When it comes to carcinogens that industrial plants dump into the water, the government generally takes a hard line on levels of public exposure.
But public health officials accept far greater risk with the naturally occurring radioactive substance radon, which enters homes from the ground and underground aquifers through basements and water pipes.
The radioactive gas, the dangers of which have been known for decades, is so prevalent in nature that getting to the standard risk level would be nearly impossible.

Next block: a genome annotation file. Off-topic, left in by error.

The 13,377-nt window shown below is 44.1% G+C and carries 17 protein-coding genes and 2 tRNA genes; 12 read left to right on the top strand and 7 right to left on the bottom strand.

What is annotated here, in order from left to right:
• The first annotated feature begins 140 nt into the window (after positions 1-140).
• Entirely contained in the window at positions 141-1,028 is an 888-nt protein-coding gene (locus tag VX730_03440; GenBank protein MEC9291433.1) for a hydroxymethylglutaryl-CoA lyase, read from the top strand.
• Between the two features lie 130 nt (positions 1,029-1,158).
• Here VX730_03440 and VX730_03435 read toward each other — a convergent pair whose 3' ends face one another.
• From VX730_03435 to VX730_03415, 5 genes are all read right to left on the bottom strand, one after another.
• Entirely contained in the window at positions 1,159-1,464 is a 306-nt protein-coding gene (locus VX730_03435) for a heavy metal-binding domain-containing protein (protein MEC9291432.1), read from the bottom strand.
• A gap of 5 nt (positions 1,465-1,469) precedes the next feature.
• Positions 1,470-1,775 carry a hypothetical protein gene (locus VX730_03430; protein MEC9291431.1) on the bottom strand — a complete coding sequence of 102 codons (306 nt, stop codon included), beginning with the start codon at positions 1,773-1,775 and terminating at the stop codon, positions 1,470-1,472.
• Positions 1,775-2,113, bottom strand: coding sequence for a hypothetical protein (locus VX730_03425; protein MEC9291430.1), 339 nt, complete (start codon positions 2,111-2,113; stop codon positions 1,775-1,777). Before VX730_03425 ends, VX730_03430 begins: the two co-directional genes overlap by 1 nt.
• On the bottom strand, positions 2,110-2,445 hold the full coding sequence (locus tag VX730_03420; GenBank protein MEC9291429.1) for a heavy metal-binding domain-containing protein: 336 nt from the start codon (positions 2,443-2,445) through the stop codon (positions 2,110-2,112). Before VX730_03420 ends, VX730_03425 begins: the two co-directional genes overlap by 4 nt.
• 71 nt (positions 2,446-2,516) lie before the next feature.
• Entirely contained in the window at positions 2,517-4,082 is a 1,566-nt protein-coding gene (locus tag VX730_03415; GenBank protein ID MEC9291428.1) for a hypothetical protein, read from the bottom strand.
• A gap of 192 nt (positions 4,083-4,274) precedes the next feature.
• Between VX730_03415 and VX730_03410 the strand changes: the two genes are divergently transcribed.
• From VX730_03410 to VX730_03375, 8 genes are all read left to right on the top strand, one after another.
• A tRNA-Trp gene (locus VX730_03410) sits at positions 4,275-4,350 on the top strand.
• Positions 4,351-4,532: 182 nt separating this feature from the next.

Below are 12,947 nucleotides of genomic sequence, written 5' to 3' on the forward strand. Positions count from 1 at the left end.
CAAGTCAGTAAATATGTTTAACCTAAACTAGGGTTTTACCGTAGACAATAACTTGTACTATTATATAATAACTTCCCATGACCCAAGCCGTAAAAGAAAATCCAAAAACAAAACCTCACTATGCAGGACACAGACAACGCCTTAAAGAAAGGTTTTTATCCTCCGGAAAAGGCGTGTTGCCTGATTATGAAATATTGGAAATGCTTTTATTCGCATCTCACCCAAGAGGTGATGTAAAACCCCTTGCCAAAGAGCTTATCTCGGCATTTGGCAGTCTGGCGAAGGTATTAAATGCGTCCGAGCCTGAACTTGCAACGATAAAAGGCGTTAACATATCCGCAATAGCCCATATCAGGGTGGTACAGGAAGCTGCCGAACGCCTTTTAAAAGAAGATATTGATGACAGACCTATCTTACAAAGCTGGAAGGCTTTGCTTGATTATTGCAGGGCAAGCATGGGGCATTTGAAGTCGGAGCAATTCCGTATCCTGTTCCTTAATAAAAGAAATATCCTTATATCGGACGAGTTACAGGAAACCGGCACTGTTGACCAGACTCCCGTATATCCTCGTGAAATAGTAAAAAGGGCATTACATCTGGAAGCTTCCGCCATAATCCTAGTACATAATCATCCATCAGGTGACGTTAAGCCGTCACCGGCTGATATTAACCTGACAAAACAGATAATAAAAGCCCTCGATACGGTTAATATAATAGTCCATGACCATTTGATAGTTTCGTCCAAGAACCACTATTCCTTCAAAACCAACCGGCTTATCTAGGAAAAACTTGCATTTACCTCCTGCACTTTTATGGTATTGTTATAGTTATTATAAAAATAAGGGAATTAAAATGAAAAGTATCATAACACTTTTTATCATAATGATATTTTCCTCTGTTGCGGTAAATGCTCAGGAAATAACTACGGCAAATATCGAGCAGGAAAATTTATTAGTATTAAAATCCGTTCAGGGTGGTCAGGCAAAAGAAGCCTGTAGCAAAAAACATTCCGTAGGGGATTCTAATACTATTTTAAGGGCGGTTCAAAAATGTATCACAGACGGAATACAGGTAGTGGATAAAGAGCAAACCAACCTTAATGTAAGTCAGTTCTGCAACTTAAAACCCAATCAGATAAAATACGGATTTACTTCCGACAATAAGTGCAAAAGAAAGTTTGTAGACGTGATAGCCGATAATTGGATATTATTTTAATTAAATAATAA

New Jersey and Pennsylvania are among a number of states plentiful in radon. For more than a decade, state and federal governments have held off in regulating how much of the gas should be allowed in drinking water. The New Jersey Department of Environmental Protection is analyzing data as it considers its next step.